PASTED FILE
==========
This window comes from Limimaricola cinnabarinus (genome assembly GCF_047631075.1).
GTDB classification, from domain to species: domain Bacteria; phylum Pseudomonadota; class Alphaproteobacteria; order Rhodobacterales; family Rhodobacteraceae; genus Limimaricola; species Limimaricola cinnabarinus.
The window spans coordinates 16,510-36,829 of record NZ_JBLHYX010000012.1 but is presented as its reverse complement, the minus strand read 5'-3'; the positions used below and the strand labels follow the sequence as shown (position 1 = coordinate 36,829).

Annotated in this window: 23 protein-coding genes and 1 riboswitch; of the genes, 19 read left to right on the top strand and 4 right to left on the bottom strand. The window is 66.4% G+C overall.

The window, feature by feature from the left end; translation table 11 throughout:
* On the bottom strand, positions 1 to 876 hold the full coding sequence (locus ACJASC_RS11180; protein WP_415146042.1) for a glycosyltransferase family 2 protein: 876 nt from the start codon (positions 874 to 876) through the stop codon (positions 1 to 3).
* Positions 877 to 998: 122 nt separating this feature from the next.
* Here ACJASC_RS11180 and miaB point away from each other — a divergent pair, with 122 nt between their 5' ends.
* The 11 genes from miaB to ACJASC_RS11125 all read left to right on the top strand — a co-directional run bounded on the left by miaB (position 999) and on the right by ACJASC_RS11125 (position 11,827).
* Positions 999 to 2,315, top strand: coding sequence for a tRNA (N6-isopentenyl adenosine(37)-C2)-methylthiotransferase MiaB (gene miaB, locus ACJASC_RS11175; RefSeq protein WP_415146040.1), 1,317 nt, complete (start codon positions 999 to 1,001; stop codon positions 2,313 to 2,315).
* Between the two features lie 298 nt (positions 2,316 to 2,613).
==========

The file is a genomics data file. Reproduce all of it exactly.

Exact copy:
This window comes from Limimaricola cinnabarinus (genome assembly GCF_047631075.1).
GTDB classification, from domain to species: domain Bacteria; phylum Pseudomonadota; class Alphaproteobacteria; order Rhodobacterales; family Rhodobacteraceae; genus Limimaricola; species Limimaricola cinnabarinus.
The window spans coordinates 16,510-36,829 of record NZ_JBLHYX010000012.1 but is presented as its reverse complement, the minus strand read 5'-3'; the positions used below and the strand labels follow the sequence as shown (position 1 = coordinate 36,829).

Annotated in this window: 23 protein-coding genes and 1 riboswitch; of the genes, 19 read left to right on the top strand and 4 right to left on the bottom strand. The window is 66.4% G+C overall.

The window, feature by feature from the left end; translation table 11 throughout:
* On the bottom strand, positions 1 to 876 hold the full coding sequence (locus ACJASC_RS11180; protein WP_415146042.1) for a glycosyltransferase family 2 protein: 876 nt from the start codon (positions 874 to 876) through the stop codon (positions 1 to 3).
* Positions 877 to 998: 122 nt separating this feature from the next.
* Here ACJASC_RS11180 and miaB point away from each other — a divergent pair, with 122 nt between their 5' ends.
* The 11 genes from miaB to ACJASC_RS11125 all read left to right on the top strand — a co-directional run bounded on the left by miaB (position 999) and on the right by ACJASC_RS11125 (position 11,827).
* Positions 999 to 2,315, top strand: coding sequence for a tRNA (N6-isopentenyl adenosine(37)-C2)-methylthiotransferase MiaB (gene miaB, locus ACJASC_RS11175; RefSeq protein WP_415146040.1), 1,317 nt, complete (start codon positions 999 to 1,001; stop codon positions 2,313 to 2,315).
* Between the two features lie 298 nt (positions 2,316 to 2,613).